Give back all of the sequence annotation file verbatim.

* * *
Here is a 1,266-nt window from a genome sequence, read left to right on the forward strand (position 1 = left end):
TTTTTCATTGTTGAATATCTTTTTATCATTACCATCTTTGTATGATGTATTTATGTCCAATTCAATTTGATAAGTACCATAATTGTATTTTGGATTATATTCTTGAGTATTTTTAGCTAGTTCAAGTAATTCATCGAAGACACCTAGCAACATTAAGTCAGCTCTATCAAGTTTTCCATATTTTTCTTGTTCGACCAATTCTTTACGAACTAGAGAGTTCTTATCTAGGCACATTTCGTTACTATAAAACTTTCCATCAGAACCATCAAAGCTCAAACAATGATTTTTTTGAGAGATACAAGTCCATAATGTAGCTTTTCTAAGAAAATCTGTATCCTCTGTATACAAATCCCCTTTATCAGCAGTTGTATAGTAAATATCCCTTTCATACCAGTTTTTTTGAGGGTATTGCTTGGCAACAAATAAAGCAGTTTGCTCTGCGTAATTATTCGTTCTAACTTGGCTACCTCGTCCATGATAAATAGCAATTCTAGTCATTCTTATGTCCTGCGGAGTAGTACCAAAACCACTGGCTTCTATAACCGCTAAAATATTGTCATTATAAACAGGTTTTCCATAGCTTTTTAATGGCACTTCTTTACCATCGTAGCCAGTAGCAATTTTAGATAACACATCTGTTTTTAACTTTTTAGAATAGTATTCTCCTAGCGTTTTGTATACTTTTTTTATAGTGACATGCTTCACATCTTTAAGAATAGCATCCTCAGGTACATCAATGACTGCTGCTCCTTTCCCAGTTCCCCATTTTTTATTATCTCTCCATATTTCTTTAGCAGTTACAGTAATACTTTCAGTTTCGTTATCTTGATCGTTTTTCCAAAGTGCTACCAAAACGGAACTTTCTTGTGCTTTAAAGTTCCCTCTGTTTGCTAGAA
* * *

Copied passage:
Here is a 1,266-nt window from a genome sequence, read left to right on the forward strand (position 1 = left end):
TTTTTCATTGTTGAATATCTTTTTATCATTACCATCTTTGTATGATGTATTTATGTCCAATTCAATTTGATAAGTACCATAATTGTATTTTGGATTATATTCTTGAGTATTTTTAGCTAGTTCAAGTAATTCATCGAAGACACCTAGCAACATTAAGTCAGCTCTATCAAGTTTTCCATATTTTTCTTGTTCGACCAATTCTTTACGAACTAGAGAGTTCTTATCTAGGCACATTTCGTTACTATAAAACTTTCCATCAGAACCATCAAAGCTCAAACAATGATTTTTTTGAGAGATACAAGTCCATAATGTAGCTTTTCTAAGAAAATCTGTATCCTCTGTATACAAATCCCCTTTATCAGCAGTTGTATAGTAAATATCCCTTTCATACCAGTTTTTTTGAGGGTATTGCTTGGCAACAAATAAAGCAGTTTGCTCTGCGTAATTATTCGTTCTAACTTGGCTACCTCGTCCATGATAAATAGCAATTCTAGTCATTCTTATGTCCTGCGGAGTAGTACCAAAACCACTGGCTTCTATAACCGCTAAAATATTGTCATTATAAACAGGTTTTCCATAGCTTTTTAATGGCACTTCTTTACCATCGTAGCCAGTAGCAATTTTAGATAACACATCTGTTTTTAACTTTTTAGAATAGTATTCTCCTAGCGTTTTGTATACTTTTTTTATAGTGACATGCTTCACATCTTTAAGAATAGCATCCTCAGGTACATCAATGACTGCTGCTCCTTTCCCAGTTCCCCATTTTTTATTATCTCTCCATATTTCTTTAGCAGTTACAGTAATACTTTCAGTTTCGTTATCTTGATCGTTTTTCCAAAGTGCTACCAAAACGGAACTTTCTTGTGCTTTAAAGTTCCCTCTGTTTGCTAGAA